A true friend, we like to think, makes the good of another person their own. What does this mean? Our therapeutic culture takes the definition a particular way. “Making the good of your friend your own” means “helping your friend pursue her own good.” On this view, I am a true friend only if I help my friend seek whatever ends she has already elected. According to one self-help writer, friends “are the ones who know the best ways to convert our weakness into strength so that we can achieve our goals.” Those goals are predetermined. In this conception a true friend helps me get where I want to go, cheers me on my way, aids me in overcoming the obstacle on the path I have sought.
Accordingly, Psychology Today lists non-judgmentalism as a key quality of a real friend: “The ability to be non-judgmental reflects our ease in accepting a friend’s choices, regardless of how they may differ from our own.” The true friend does not impose her own agenda. She is understanding and tolerant, accommodating and empowering. We put this premium on non-judgmentalism because we think this is the only way friendship can be genuinely altruistic. That’s the root ethic. Only by helping me pursue my own good can a friend care about me for my own sake. Anything else, we think, would fall short of the ideal of regard for others.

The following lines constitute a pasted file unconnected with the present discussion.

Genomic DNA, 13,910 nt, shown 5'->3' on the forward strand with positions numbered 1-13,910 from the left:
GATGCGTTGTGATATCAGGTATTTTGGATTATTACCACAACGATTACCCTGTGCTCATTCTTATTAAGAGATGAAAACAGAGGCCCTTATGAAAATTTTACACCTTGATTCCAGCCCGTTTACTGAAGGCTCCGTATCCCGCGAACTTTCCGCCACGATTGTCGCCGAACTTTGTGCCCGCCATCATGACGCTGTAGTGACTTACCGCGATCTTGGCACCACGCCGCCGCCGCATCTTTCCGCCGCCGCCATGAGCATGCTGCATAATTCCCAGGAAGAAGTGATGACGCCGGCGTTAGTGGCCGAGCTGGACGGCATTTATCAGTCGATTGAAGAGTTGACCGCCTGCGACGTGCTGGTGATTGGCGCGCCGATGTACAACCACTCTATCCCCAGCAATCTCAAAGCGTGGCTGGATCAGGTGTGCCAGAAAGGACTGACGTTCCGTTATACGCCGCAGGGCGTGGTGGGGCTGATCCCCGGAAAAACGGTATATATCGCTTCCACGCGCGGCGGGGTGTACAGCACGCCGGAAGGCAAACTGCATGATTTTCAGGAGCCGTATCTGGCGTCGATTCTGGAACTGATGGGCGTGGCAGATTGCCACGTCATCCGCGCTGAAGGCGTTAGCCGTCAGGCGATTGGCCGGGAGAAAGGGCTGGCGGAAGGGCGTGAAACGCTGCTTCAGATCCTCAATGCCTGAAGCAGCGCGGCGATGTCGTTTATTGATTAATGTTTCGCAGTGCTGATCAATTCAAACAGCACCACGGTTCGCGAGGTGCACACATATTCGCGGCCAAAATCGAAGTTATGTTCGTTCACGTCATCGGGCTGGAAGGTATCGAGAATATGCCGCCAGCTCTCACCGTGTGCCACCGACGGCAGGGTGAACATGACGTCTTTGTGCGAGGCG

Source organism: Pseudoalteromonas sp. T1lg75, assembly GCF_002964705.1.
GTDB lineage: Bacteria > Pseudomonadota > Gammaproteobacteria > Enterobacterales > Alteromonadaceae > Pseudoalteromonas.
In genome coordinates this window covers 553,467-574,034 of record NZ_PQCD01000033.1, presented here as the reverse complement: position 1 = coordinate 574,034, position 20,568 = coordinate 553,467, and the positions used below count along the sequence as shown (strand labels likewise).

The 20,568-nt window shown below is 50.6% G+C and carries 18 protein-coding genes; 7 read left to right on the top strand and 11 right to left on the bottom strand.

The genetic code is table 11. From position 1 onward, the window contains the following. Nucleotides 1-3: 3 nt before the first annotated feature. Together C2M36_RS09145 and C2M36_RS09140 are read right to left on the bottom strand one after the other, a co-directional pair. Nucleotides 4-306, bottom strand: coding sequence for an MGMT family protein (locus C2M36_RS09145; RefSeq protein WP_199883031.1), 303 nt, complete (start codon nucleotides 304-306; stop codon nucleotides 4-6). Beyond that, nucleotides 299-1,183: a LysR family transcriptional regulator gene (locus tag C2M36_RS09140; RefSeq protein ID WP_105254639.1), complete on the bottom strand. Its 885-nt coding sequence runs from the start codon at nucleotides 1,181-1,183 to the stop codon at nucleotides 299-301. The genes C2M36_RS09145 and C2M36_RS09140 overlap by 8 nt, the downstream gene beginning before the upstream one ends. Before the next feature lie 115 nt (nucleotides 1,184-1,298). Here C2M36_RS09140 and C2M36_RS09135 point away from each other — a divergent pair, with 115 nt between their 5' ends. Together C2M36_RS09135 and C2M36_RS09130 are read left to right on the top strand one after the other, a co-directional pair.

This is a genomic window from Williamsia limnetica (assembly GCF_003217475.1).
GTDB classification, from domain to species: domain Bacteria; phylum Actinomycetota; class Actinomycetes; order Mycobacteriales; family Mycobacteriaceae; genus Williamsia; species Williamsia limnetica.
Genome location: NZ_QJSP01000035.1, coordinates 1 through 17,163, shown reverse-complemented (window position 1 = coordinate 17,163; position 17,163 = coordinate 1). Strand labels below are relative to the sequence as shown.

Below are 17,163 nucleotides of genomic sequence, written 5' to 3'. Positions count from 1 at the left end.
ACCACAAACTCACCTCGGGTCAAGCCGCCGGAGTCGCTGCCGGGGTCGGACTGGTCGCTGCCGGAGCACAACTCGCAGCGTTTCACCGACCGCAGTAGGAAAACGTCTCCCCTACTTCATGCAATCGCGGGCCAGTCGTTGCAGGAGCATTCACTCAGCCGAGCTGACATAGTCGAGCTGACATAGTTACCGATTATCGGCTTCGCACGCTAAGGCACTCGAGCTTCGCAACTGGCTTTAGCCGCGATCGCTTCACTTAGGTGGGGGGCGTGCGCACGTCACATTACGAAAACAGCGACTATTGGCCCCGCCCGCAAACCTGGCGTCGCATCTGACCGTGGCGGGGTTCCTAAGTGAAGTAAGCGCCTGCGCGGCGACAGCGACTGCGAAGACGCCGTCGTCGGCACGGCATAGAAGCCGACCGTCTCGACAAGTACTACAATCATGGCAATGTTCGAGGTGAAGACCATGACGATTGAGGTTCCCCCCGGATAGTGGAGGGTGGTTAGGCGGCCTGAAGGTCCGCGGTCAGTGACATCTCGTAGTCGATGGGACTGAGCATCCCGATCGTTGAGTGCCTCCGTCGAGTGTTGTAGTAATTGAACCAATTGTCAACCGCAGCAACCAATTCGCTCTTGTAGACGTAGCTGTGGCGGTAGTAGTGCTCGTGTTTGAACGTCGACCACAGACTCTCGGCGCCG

Now, this picture of friendship is attractive, compelling, and widespread. It’s also completely flawed.
The picture is flawed because it is in thrall to what C.S. Lewis called “the poison of subjectivism.”
Take philosopher Valerie Tiberius’s book Well-Being as Value Fulfillment: How We Can Help Each Other Live Well. Tiberius insists that, if we really want to promote the well-being of our friends, we ought to focus on helping them actualize their values. We have to ask “what it is for a person’s life to go better or worse for them, and how to improve people’s lives for their own sakes.”